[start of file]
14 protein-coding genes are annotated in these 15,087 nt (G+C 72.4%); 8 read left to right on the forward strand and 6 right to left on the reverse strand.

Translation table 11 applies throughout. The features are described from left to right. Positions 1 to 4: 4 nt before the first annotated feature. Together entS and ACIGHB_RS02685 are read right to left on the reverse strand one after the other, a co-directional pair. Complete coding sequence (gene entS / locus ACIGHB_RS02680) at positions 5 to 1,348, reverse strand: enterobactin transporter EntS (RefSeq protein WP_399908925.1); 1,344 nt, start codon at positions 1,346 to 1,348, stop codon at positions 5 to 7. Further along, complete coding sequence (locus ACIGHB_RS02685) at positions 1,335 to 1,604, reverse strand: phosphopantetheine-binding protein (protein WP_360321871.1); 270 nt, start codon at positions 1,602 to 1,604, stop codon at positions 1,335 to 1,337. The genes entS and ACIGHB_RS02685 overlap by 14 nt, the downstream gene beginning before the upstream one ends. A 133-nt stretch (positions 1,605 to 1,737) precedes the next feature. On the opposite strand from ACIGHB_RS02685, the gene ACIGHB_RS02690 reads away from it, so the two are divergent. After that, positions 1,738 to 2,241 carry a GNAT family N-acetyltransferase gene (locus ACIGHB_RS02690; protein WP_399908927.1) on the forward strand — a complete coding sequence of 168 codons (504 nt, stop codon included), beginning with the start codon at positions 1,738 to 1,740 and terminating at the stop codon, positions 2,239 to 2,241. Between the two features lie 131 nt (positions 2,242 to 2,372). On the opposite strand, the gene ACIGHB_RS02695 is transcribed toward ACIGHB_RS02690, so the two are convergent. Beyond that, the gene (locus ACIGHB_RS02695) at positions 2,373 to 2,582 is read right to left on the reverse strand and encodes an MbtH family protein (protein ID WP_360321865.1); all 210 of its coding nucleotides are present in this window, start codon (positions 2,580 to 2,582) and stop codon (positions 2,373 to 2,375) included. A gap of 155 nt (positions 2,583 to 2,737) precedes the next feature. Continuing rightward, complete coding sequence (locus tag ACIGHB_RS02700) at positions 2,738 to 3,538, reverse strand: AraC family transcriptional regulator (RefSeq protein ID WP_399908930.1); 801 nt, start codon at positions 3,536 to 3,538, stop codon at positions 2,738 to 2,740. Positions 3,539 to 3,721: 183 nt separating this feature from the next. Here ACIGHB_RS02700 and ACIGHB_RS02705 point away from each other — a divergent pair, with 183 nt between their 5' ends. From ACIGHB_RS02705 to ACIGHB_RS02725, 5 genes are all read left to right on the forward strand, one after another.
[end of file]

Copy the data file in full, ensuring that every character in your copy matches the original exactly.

14 protein-coding genes are annotated in these 15,087 nt (G+C 72.4%); 8 read left to right on the forward strand and 6 right to left on the reverse strand.

Translation table 11 applies throughout. The features are described from left to right. Positions 1 to 4: 4 nt before the first annotated feature. Together entS and ACIGHB_RS02685 are read right to left on the reverse strand one after the other, a co-directional pair. Complete coding sequence (gene entS / locus ACIGHB_RS02680) at positions 5 to 1,348, reverse strand: enterobactin transporter EntS (RefSeq protein WP_399908925.1); 1,344 nt, start codon at positions 1,346 to 1,348, stop codon at positions 5 to 7. Further along, complete coding sequence (locus ACIGHB_RS02685) at positions 1,335 to 1,604, reverse strand: phosphopantetheine-binding protein (protein WP_360321871.1); 270 nt, start codon at positions 1,602 to 1,604, stop codon at positions 1,335 to 1,337. The genes entS and ACIGHB_RS02685 overlap by 14 nt, the downstream gene beginning before the upstream one ends. A 133-nt stretch (positions 1,605 to 1,737) precedes the next feature. On the opposite strand from ACIGHB_RS02685, the gene ACIGHB_RS02690 reads away from it, so the two are divergent. After that, positions 1,738 to 2,241 carry a GNAT family N-acetyltransferase gene (locus ACIGHB_RS02690; protein WP_399908927.1) on the forward strand — a complete coding sequence of 168 codons (504 nt, stop codon included), beginning with the start codon at positions 1,738 to 1,740 and terminating at the stop codon, positions 2,239 to 2,241. Between the two features lie 131 nt (positions 2,242 to 2,372). On the opposite strand, the gene ACIGHB_RS02695 is transcribed toward ACIGHB_RS02690, so the two are convergent. Beyond that, the gene (locus ACIGHB_RS02695) at positions 2,373 to 2,582 is read right to left on the reverse strand and encodes an MbtH family protein (protein ID WP_360321865.1); all 210 of its coding nucleotides are present in this window, start codon (positions 2,580 to 2,582) and stop codon (positions 2,373 to 2,375) included. A gap of 155 nt (positions 2,583 to 2,737) precedes the next feature. Continuing rightward, complete coding sequence (locus tag ACIGHB_RS02700) at positions 2,738 to 3,538, reverse strand: AraC family transcriptional regulator (RefSeq protein ID WP_399908930.1); 801 nt, start codon at positions 3,536 to 3,538, stop codon at positions 2,738 to 2,740. Positions 3,539 to 3,721: 183 nt separating this feature from the next. Here ACIGHB_RS02700 and ACIGHB_RS02705 point away from each other — a divergent pair, with 183 nt between their 5' ends. From ACIGHB_RS02705 to ACIGHB_RS02725, 5 genes are all read left to right on the forward strand, one after another.